Rice’s Theorem – Intro to Theoretical Computer Science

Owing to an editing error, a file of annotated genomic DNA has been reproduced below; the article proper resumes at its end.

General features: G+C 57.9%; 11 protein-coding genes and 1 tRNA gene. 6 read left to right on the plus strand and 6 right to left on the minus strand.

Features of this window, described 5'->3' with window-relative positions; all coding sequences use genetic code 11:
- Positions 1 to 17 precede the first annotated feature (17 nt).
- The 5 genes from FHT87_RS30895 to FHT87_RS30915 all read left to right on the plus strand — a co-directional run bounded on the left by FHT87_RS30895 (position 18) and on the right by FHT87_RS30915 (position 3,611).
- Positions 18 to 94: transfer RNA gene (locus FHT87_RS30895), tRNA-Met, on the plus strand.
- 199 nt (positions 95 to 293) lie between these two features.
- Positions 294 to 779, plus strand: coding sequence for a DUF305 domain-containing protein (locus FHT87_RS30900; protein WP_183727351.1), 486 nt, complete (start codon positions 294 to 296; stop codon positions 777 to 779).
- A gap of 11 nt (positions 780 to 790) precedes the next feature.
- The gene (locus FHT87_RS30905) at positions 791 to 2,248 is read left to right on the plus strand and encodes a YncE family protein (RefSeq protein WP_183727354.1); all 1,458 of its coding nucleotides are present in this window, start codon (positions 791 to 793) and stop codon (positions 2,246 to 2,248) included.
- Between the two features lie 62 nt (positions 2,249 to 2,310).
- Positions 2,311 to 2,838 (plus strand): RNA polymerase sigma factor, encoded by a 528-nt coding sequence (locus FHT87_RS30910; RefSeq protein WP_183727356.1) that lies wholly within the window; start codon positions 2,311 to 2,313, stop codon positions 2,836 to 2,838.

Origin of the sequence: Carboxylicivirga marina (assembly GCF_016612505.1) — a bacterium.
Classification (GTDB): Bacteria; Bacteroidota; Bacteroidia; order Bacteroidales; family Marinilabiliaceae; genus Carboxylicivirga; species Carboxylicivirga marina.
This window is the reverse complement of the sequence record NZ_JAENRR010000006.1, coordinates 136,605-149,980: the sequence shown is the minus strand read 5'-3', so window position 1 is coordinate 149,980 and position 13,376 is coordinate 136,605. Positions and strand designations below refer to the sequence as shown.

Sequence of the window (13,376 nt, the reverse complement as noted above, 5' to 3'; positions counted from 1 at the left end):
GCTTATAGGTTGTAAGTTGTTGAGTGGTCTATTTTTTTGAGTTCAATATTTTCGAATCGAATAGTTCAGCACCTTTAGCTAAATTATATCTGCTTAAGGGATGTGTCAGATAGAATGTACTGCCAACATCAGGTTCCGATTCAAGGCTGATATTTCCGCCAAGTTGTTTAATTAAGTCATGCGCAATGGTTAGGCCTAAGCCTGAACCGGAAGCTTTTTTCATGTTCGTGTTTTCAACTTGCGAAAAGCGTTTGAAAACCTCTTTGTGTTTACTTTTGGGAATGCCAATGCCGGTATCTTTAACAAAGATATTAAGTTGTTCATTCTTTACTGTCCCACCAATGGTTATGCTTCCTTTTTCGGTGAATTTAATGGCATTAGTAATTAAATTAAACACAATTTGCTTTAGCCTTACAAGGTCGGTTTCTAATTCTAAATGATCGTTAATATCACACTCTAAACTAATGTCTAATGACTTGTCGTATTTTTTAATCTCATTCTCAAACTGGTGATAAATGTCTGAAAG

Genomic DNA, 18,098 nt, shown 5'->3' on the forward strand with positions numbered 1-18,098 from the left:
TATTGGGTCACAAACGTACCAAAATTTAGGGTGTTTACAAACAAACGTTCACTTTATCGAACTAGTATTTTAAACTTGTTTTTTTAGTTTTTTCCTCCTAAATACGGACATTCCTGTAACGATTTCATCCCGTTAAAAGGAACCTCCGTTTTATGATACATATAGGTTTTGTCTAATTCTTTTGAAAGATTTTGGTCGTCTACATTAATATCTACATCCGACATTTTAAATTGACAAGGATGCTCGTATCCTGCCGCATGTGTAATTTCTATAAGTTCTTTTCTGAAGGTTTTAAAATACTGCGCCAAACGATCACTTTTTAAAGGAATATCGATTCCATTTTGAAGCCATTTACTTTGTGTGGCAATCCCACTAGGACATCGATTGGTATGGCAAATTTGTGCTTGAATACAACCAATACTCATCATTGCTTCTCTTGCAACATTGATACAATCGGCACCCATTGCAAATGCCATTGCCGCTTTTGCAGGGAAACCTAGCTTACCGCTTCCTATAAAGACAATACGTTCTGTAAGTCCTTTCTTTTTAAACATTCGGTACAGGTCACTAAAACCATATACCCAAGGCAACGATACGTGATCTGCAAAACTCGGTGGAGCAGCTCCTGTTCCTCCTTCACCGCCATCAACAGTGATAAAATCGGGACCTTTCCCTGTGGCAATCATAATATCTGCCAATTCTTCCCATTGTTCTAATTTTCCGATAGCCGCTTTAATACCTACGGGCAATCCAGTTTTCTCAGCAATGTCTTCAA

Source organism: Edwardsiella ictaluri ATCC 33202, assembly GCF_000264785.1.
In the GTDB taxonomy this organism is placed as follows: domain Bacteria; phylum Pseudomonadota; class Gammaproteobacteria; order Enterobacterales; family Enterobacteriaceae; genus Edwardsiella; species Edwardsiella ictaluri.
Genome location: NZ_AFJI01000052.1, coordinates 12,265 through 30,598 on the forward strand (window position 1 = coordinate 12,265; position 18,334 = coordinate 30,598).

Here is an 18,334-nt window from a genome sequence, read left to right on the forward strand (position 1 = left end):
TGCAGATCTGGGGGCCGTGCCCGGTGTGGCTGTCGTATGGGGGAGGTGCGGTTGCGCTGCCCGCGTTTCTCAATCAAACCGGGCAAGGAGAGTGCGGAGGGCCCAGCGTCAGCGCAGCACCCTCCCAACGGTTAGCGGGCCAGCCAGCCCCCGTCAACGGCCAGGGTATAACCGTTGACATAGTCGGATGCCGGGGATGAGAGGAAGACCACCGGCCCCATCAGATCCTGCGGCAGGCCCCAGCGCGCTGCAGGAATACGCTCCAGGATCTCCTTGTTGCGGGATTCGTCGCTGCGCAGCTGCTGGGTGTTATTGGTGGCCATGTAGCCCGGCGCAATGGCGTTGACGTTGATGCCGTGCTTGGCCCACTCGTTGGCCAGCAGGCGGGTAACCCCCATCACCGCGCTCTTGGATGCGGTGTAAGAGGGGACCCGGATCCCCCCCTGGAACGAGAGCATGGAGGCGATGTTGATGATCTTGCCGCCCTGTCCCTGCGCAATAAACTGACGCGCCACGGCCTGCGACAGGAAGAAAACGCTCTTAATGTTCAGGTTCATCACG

Now the proofs for showing undecidability are somewhat easier than showing NP completeness, because basically, what we are doing is the following. We start out with saying that for any computer program, we can decide a certain property and then derive from that but then you could solve the halting problem. And you have seen that this works with a lot of properties. So deciding if the program will stop doesn’t work, deciding if the program is equivalent to another program doesn’t work, deciding if the program even does what it’s supposed to do doesn’t work. Even though you might still feel somewhat cheated by the original halting problem proof, you might be inclined to think that once you accept that then there’s actually not much you can decide about the properties of a program at least in general, and it turns out that that is exactly true. In 1953, Henry Rice after whom Rice’s Theorem is named proofed that basically you cannot use an algorithm to decide anything about the properties of a given program. So we must be a little bit more formal about this property x thing here. And Henry Rice used the notion of a functional property here. Now, what is a functional property? Sounds very complicated. Actually, it’s a very simple definition. Any functional property has these two properties. First, it describes how the output relates to the input. So this is what we mean by behavior and that is important to how they relate to each other not for example how much time we need or something like that. And the second property is that there must be some programs that have this property, and other programs that don’t have this property. So that when you look at all possible computer programs, some of them will have this property others won’t so that it can basically distinguish between the two.


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